Ash Barty: #1 Tennis Player in the World Retired at Age 25
BRISBANE, Australia (AP) — Ash Barty surprisingly retired from tennis at age 25 while ranked No. 1 and less than two months after winning the Australian Open for her third Grand Slam singles title.
“I’m so happy and I’m so ready. I just know at the moment, in my heart, for me as a person, this is right,” Barty said, her voice shaky at times, during a six-minute video posted on her Instagram account Wednesday in Australia.
Saying it was time to “chase other dreams,” Barty said she no longer feels compelled to do what she knows is required to be the best she can be at tennis.
Barty announced her engagement to trainee golf professional Garry Kissick in November, leading up to the Australian Open. The pair had been dating since 2016.
“It’s the first time I’ve actually said it out loud and, yeah, it’s hard to say,” Barty said of her decision to retire, which she announced during an informal interview with her former doubles partner, Casey Dellacqua. “I don’t have the physical drive, the emotional want and everything it takes to challenge yourself at the very top of the level any more. I am spent.”
This is not the first time Barty walked away from tennis: She was the Wimbledon junior champion at age 15 in 2011, presaging a promising professional career, but left the tour entirely for nearly two years in 2014 because of burnout, overwhelmed by the pressure and travel required.
She played professional cricket back home in Australia, then eventually picked up a racket once again and returned to her other sport.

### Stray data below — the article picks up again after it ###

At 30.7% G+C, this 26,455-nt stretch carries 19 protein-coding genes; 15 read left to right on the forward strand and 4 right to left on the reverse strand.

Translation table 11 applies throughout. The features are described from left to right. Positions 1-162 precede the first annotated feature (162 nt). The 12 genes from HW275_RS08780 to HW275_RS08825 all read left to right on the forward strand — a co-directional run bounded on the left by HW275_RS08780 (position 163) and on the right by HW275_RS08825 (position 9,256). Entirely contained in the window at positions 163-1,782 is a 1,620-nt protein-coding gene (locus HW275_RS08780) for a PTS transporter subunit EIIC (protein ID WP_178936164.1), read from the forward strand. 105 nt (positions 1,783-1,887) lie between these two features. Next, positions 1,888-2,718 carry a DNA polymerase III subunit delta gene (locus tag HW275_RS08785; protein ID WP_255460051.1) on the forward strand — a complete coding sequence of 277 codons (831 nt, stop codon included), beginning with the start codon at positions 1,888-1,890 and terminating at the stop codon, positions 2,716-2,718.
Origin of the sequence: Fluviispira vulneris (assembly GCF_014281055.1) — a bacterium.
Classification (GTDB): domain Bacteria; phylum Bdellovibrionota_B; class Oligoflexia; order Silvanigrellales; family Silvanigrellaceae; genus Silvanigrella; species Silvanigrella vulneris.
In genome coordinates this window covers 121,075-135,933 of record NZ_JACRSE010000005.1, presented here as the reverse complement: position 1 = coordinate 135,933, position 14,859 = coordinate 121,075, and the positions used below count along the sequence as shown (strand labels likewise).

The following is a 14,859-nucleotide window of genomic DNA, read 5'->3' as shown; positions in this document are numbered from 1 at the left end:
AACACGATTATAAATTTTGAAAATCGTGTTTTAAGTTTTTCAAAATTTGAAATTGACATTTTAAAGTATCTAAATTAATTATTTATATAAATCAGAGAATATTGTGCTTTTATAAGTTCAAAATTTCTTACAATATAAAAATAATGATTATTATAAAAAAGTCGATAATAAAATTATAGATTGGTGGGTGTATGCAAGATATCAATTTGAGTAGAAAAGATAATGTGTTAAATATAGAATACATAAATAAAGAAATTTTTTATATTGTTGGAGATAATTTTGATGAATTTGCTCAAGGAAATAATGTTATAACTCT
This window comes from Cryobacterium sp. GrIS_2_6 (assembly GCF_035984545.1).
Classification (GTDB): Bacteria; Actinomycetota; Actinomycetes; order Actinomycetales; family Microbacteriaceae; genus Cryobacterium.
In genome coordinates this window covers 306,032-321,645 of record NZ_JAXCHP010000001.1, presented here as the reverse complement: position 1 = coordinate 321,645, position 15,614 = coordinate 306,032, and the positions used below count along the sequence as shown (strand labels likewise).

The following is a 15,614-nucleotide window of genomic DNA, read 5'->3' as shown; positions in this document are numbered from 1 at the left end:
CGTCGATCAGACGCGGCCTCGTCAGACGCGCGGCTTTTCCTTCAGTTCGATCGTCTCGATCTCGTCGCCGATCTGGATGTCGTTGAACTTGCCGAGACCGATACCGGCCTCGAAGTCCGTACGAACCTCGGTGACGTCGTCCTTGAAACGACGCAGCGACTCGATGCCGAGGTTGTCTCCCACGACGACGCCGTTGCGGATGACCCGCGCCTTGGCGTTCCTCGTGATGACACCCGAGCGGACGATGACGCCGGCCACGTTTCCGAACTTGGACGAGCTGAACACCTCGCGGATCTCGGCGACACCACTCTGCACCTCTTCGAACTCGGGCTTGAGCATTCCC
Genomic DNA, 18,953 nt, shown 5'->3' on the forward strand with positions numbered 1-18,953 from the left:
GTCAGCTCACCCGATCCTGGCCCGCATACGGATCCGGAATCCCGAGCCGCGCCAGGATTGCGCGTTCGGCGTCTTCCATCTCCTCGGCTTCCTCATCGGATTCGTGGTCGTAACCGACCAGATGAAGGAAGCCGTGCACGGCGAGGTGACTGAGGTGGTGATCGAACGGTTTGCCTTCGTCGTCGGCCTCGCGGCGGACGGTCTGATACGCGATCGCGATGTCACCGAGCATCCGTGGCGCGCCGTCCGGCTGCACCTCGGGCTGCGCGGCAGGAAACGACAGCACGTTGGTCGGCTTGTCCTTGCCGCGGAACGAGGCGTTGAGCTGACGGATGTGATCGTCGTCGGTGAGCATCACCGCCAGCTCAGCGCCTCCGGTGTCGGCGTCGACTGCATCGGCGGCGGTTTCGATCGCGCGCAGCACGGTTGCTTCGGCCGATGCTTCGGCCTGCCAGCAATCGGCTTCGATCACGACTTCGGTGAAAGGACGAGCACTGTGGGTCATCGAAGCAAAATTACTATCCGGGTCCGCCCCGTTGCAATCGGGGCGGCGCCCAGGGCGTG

Barty went on to win singles major championships on three different surfaces — on clay at the 2019 French Open, on grass at Wimbledon last year and on the hard courts of Melbourne Park in January, becoming the first Australian player in 44 years to triumph at the nation’s Grand Slam tournament.
She won 15 tour-level titles in singles and another 12 in doubles since first turning pro in 2010. She spent 121 weeks at No. 1 in the rankings, including the last 114 in a row.
Her announcement was all the more stunning from an on-court perspective given her recent run of success: Barty had won 25 of her last 26 matches and three of her past four events.
Only one other woman has walked away from the sport while atop the WTA rankings: Justine Henin was No. 1 when she retired in May 2008.
In a statement released by the WTA, CEO Steve Simon called Barty “the ultimate competitor” and said she “has always led by example through the unwavering professionalism and sportsmanship she brought to every match.”
“We will miss her,” Simon said.
“I know I’ve done this before,” Barty said with a laugh in the retirement video, “but in a very different feeling. I’m so grateful to everything that tennis has given me. It’s given me all of my dreams, plus more, but I know that the time is right now for me to step away and chase other dreams and to, yeah, put the rackets down.”
“Wimbledon last year changed a lot for me as a person and for me as an athlete,” Barty said. “When you work so hard your whole life for one goal — to be able to win Wimbledon, which was my dream, the one true dream that I wanted in tennis, that really changed my perspective.”
Barty’s closing words, at least for now — she plans a media conference on Thursday — came at the end of the video.
“I’ll never, ever, ever stop loving tennis,” she said. “It will always be a massive part of my life but now I think it’s important I get to enjoy the next phase of my life as Ash Barty the person, not Ash Barty the athlete.”
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